The result has been financial solvency, record enrollments, increases in fund raising, a new mix of students that includes older women and some gifted high school students along with the traditional undergraduates, and a heavily professional curriculum. It also has meant the extinction of once-popular majors in philosophy, religion and Spanish.

Like Mary Baldwin, most women's colleges had to struggle once they made the decision to remain single-sex. And they have had to continue to persuade female students to enroll at a time when all but two of the nation's men's colleges have turned coeducational.

"Women's colleges until the mid-1970s had been aping the men's colleges and weren't sure there was anything special they could do," said Paula P. Brownlee, president of Hollins College. "We've got a very different situation now."

In their brochures and through recruitment efforts, which often include fancy receptions and personal phone calls, women's colleges sell themselves as places where women can excel at all facets of campus life without interference from men.

"A woman who goes to a women's college sees the college as a place she can develop intellectually in an environment that is positive for her," said Ann Pauley, associate director of the Women's College Coalition.

"We're still living in a society where women are not treated as first-class citizens," said Robert A. Spivey, president of Randolph-Macon, which hired Hill & Knowlton, a national public relations firm, for marketing and publicity. "Women's colleges are one place they are."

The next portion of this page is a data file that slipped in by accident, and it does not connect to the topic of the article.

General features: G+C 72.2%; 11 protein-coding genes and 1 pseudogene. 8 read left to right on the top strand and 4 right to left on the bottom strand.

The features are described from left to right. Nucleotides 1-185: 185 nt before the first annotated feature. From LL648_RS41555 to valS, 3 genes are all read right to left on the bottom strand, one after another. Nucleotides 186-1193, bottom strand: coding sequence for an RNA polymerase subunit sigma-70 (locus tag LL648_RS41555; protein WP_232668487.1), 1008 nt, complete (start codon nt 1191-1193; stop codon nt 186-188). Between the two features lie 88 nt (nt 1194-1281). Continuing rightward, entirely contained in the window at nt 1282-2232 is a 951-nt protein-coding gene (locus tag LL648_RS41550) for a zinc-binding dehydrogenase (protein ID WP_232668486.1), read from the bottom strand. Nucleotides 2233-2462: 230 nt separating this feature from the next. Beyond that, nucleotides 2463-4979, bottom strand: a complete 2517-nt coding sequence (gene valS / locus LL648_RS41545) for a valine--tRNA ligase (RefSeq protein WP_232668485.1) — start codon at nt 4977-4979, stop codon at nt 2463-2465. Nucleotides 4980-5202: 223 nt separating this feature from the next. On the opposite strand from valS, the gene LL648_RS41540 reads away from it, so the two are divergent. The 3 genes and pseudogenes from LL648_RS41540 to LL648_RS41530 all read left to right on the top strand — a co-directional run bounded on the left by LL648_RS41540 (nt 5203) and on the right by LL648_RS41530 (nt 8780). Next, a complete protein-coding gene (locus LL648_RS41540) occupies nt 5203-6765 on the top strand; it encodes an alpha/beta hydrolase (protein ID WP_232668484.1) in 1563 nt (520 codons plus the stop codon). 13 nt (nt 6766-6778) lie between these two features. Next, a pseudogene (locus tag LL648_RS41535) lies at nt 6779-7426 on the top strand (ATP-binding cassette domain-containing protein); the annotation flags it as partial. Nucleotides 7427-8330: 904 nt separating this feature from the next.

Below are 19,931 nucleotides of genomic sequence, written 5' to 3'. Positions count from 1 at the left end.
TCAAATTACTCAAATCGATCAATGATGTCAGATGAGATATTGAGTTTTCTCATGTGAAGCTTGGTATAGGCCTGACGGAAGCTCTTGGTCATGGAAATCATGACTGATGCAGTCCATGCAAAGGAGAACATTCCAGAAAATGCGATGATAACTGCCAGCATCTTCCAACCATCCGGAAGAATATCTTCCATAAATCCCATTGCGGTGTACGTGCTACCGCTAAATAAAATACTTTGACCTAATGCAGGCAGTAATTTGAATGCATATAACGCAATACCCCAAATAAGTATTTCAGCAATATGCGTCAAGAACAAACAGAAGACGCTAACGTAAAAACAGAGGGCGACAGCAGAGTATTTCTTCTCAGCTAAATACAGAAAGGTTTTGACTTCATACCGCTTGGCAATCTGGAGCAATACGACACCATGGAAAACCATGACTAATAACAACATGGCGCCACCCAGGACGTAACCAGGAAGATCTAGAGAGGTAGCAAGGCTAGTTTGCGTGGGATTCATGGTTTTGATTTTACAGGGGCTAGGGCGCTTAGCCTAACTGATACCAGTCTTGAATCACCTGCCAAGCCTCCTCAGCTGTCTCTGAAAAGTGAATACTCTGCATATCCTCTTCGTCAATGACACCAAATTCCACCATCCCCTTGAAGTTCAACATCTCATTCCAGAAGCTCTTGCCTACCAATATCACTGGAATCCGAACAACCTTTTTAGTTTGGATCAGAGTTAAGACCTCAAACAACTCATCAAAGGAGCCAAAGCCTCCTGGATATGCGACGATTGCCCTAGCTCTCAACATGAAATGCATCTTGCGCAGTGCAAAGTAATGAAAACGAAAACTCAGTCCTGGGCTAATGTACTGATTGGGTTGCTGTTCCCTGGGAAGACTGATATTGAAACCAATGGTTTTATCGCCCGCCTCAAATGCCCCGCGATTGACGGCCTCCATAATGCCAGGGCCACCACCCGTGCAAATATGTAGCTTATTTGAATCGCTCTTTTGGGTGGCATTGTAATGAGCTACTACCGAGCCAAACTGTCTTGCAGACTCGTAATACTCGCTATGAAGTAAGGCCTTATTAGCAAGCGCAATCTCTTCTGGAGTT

Part of the equation, these educators say, is that women's colleges are among the few institutions in American life that are dominated intellectually, politically and socially by women. Of the women's colleges in Virginia, Maryland and the District, only Randolph-Macon has a male president, for example, a striking contrast to 15 years ago.

At the bulk of women's colleges, about 50 percent of the faculties and top administrators are women. "Our students have role models," said Sister Donna Jurick, president of Trinity College. "In top levels of administration, the faculty, on the board of trustees. That's very important."

Susan Anderson, a Mary Baldwin senior studying advertising and public relations, exemplifies the new prototype on women's college campuses. She is vice president of the student government, president of the student senate and one of three student members of the board of trustees. She plans a career in public relations, and she will spend one month in the spring working in the public relations division of a Virginia trade association.

After going through a large coeducational high school, Anderson went to a women's college, she said, because she "wanted to make it" in an all-female environment.

"I think women are very competitive in an all-women environment," she said.

Despite the rosier picture recently for women's colleges, the future is not necessarily bright. With the population of college-aged students declining, all small colleges face stiff competition for students. The situation is particularly acute for women's colleges. Some presidents worry that efforts to enlarge the application pool will mean a decline in the quality of students. Others are concerned that cuts in government support could undo their progress.

"We're full of energy and stronger internally financially than we have been for some time," said Goucher's Dorsey. "But public policy could gravely affect our circumstances.

"In a perfect world there would be no need for a separate institution for women. But we haven't reached a state of perfection or equality yet. That will take some time."